The employer shall ensure that each affected employee uses eye protection that provides side protection when there is a hazard from flying objects. Detachable side protectors (e.g. clip-on or slide-on side shields) meeting the pertinent requirements of this section are acceptable.
The employer shall ensure that each affected employee who wears prescription lenses while engaged in operations that involve eye hazards wears eye protection that incorporates the prescription in its design, or wears eye protection that can be worn over the prescription lenses without disturbing the proper position of the prescription lenses or the protective lenses.
The following minimum requirements must be met by all protective devices. Protectors shall:
- Provide adequate protection against the particular hazards for which they are designed.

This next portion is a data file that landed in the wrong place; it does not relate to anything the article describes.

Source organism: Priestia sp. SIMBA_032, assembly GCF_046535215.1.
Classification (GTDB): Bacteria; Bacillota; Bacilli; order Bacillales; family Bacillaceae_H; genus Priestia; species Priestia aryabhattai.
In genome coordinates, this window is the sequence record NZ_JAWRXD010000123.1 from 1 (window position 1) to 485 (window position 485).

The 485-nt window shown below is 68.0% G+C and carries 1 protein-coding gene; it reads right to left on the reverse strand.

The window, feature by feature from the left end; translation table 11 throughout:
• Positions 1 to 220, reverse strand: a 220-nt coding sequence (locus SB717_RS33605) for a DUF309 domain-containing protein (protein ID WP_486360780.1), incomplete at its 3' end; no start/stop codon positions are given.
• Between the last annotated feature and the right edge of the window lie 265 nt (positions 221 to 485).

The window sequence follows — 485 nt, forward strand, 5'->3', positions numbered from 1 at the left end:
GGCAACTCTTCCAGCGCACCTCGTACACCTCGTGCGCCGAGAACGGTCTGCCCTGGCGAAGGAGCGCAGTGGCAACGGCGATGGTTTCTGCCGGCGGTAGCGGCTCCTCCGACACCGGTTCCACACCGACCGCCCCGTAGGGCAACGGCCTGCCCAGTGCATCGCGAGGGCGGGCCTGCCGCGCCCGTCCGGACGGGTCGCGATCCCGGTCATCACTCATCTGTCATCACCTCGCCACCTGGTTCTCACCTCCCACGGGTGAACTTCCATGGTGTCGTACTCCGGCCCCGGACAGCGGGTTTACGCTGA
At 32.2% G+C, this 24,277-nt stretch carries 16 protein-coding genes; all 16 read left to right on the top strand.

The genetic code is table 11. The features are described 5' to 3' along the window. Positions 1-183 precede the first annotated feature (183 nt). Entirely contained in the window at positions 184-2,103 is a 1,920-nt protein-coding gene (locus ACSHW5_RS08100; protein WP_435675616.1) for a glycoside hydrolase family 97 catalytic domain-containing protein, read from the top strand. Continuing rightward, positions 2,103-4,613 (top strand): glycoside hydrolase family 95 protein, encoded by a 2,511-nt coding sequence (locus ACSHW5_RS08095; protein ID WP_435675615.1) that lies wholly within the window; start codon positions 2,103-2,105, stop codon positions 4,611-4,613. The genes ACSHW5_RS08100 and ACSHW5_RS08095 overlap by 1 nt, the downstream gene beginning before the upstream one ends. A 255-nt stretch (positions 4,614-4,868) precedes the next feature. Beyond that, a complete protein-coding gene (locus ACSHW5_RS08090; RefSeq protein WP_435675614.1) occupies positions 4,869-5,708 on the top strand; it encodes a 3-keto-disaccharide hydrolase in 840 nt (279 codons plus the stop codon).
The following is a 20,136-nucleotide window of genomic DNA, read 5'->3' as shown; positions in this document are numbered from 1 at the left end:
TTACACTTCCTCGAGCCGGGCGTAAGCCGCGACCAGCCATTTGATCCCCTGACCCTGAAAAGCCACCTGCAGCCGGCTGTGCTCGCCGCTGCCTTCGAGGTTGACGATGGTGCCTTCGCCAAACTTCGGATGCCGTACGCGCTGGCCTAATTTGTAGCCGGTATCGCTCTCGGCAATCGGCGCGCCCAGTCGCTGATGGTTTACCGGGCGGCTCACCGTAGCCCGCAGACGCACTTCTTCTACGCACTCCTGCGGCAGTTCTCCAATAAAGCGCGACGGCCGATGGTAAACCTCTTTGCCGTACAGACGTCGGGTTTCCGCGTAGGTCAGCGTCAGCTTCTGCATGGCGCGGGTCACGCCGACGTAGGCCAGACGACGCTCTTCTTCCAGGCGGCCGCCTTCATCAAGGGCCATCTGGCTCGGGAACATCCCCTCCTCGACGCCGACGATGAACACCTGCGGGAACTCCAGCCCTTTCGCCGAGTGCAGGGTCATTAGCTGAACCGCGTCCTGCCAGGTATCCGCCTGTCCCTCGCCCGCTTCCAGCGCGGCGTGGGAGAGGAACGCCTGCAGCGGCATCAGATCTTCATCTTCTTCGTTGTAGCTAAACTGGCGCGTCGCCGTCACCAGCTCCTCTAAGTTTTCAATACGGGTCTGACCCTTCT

- Be of safe design and construction for the work to be performed.
- Be reasonably comfortable when worn under the designated conditions.
- Fit snugly and not unduly interfere with the movements of the wearer.
- Be durable.
- Be capable of being disinfected.
- Be easily cleanable.
- Be distinctly marked to facilitate identification only of the manufacturer.
Consideration should be given to comfort and fit. Poorly fitting eye and face protection will not offer the necessary protection. Fitting of goggles and safety spectacles should be done by someone skilled in the procedure. Prescription safety spectacles should be fitted only by qualified optical personnel. Devices with adjustable features should be fitted on an individual basis to provide a comfortable fit that maintains the device in the proper position. Eye protection from dust and chemical splash should form a protective seal when fitted properly. Welding helmets and face shields must be properly fitted to ensure that they will not fall off during work operations.